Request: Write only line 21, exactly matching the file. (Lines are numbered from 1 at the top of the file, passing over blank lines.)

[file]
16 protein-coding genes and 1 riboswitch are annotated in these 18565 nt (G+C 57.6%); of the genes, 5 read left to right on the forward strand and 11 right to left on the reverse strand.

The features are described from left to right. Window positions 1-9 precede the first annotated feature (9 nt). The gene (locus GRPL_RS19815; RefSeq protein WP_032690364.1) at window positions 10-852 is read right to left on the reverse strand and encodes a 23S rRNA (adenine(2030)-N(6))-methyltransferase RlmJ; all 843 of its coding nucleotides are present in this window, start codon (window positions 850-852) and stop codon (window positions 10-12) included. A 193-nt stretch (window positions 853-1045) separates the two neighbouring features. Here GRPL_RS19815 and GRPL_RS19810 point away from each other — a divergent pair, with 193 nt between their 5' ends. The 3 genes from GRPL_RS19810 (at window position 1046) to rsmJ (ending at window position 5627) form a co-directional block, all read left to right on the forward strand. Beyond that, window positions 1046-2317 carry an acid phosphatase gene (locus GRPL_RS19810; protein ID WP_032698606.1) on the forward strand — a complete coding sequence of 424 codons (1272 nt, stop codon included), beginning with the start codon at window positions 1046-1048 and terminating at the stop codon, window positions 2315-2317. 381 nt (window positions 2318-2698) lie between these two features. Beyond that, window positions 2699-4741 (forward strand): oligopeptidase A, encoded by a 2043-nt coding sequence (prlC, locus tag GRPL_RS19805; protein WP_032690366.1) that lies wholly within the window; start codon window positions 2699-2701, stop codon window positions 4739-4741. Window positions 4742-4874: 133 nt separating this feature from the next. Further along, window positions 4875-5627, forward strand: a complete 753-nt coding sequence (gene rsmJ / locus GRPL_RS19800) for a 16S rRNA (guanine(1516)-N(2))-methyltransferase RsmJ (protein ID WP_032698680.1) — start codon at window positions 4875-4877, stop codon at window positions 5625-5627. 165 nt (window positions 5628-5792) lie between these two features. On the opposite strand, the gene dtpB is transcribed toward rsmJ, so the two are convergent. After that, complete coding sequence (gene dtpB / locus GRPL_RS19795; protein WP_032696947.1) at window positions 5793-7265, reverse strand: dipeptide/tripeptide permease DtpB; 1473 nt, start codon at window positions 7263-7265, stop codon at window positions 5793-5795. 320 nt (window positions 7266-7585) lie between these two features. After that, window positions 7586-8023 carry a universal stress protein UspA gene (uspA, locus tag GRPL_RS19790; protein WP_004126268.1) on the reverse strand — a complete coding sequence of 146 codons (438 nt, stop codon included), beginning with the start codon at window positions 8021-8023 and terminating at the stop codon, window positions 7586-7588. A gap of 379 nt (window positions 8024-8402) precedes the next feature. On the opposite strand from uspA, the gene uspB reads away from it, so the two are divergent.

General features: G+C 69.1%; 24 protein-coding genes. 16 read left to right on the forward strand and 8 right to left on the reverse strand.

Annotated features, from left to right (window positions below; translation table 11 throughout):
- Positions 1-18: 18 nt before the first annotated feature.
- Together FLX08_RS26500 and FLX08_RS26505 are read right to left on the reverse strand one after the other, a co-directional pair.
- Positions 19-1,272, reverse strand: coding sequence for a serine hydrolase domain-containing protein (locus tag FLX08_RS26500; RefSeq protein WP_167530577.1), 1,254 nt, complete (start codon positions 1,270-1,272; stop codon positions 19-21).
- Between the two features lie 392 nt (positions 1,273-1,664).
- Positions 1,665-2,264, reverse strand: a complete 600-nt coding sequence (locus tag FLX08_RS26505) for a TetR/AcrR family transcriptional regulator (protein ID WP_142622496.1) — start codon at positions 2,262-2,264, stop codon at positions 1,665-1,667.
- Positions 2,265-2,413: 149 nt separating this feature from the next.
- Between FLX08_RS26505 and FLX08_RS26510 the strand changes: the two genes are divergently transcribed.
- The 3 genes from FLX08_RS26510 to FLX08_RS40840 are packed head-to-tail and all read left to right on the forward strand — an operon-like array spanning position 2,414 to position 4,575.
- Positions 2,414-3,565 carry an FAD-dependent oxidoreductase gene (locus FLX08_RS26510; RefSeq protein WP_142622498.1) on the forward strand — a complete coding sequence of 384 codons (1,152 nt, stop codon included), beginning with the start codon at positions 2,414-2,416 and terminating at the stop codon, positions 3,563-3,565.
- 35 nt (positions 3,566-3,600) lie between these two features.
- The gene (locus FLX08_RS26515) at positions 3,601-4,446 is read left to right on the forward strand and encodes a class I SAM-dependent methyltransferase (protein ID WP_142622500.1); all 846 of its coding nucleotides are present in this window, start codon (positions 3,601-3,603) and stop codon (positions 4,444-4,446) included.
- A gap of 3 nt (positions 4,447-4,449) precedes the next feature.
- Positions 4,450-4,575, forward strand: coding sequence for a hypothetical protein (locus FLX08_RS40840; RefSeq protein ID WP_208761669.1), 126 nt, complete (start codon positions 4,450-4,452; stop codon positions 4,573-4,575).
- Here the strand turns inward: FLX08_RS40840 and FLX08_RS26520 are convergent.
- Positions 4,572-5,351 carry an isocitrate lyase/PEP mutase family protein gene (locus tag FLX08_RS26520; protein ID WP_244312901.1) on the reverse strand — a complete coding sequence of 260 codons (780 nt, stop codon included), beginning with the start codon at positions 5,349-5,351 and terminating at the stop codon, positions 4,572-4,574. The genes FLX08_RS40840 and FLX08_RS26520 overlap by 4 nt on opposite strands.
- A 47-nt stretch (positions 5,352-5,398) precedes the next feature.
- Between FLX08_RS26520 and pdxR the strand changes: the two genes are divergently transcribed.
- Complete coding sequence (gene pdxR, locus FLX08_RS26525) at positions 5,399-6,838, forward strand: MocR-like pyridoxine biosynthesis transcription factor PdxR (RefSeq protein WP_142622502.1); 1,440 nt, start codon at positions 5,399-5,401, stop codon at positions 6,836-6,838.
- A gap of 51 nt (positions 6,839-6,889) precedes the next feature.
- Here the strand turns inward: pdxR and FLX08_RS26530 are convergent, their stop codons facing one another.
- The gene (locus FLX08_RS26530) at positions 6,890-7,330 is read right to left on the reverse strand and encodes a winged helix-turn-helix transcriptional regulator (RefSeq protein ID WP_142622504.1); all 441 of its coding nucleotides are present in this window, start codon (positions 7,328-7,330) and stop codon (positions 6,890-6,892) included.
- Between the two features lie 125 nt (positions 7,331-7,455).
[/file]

- Between FLX08_RS26520 and pdxR the strand changes: the two genes are divergently transcribed.